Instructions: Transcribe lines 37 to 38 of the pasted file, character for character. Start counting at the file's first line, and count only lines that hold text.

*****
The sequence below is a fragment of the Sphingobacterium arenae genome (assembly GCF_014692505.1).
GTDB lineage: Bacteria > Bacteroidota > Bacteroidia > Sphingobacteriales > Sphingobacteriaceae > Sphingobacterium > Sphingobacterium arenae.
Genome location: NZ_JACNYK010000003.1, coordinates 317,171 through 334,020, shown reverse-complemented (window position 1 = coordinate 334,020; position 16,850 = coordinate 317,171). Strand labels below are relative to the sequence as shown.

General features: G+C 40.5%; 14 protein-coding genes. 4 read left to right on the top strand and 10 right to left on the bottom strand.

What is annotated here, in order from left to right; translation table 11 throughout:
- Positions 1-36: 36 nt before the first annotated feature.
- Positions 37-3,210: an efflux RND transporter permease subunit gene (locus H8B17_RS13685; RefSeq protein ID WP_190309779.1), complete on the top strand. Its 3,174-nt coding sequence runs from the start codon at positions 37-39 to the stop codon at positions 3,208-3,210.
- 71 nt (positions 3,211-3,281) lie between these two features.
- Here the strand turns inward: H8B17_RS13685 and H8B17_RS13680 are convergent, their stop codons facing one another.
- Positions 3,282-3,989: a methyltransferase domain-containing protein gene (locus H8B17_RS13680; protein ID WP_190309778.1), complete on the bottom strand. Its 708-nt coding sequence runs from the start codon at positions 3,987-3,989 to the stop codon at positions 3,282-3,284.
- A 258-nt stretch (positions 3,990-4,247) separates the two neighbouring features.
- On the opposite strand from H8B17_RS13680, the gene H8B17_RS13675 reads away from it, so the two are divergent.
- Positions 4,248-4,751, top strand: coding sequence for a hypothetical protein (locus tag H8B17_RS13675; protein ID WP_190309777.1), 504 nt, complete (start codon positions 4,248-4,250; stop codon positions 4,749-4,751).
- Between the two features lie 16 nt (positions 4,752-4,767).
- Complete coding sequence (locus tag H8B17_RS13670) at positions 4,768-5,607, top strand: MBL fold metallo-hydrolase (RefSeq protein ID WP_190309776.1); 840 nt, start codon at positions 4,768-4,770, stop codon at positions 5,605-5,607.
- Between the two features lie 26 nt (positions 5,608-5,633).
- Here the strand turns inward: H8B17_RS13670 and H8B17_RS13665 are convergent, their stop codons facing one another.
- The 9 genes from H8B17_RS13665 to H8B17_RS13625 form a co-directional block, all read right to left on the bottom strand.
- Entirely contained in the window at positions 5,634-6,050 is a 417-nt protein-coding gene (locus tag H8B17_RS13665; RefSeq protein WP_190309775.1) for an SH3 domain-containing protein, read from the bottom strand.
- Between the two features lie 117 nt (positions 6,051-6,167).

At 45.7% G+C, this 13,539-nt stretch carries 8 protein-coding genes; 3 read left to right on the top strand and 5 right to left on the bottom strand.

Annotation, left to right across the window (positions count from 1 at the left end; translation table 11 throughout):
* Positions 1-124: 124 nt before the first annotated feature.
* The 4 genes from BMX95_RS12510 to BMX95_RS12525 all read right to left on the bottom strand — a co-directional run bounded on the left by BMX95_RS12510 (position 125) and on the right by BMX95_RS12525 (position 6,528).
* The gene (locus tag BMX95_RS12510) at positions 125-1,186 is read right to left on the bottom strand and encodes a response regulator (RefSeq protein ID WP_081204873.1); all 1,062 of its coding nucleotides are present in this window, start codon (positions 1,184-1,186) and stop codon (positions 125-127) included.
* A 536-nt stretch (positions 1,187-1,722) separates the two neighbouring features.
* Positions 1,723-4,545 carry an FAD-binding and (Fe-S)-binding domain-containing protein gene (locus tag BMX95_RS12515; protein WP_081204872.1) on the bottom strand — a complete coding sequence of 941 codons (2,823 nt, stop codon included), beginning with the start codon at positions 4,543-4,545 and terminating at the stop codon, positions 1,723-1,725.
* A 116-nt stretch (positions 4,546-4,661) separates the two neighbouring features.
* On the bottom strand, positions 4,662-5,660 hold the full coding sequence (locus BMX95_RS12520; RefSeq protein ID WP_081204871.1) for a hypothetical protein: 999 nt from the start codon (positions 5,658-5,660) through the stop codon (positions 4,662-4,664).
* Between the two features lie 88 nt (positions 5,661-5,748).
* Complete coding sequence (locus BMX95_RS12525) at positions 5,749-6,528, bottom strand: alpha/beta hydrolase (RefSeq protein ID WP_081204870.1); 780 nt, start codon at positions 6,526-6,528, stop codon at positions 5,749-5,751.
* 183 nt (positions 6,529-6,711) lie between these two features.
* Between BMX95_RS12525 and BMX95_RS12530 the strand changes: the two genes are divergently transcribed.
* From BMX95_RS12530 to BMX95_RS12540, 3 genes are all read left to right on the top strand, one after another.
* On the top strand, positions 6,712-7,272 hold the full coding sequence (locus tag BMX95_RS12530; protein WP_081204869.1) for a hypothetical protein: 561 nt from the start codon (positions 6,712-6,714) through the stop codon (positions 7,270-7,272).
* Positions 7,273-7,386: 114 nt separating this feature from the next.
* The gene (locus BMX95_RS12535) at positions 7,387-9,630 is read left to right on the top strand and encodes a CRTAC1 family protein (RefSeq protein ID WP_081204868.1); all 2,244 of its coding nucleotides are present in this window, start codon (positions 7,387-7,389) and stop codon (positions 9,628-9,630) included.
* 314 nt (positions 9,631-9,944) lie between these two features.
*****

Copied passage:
* The gene (locus BMX95_RS12535) at positions 7,387-9,630 is read left to right on the top strand and encodes a CRTAC1 family protein (RefSeq protein ID WP_081204868.1); all 2,244 of its coding nucleotides are present in this window, start codon (positions 7,387-7,389) and stop codon (positions 9,628-9,630) included.
* 314 nt (positions 9,631-9,944) lie between these two features.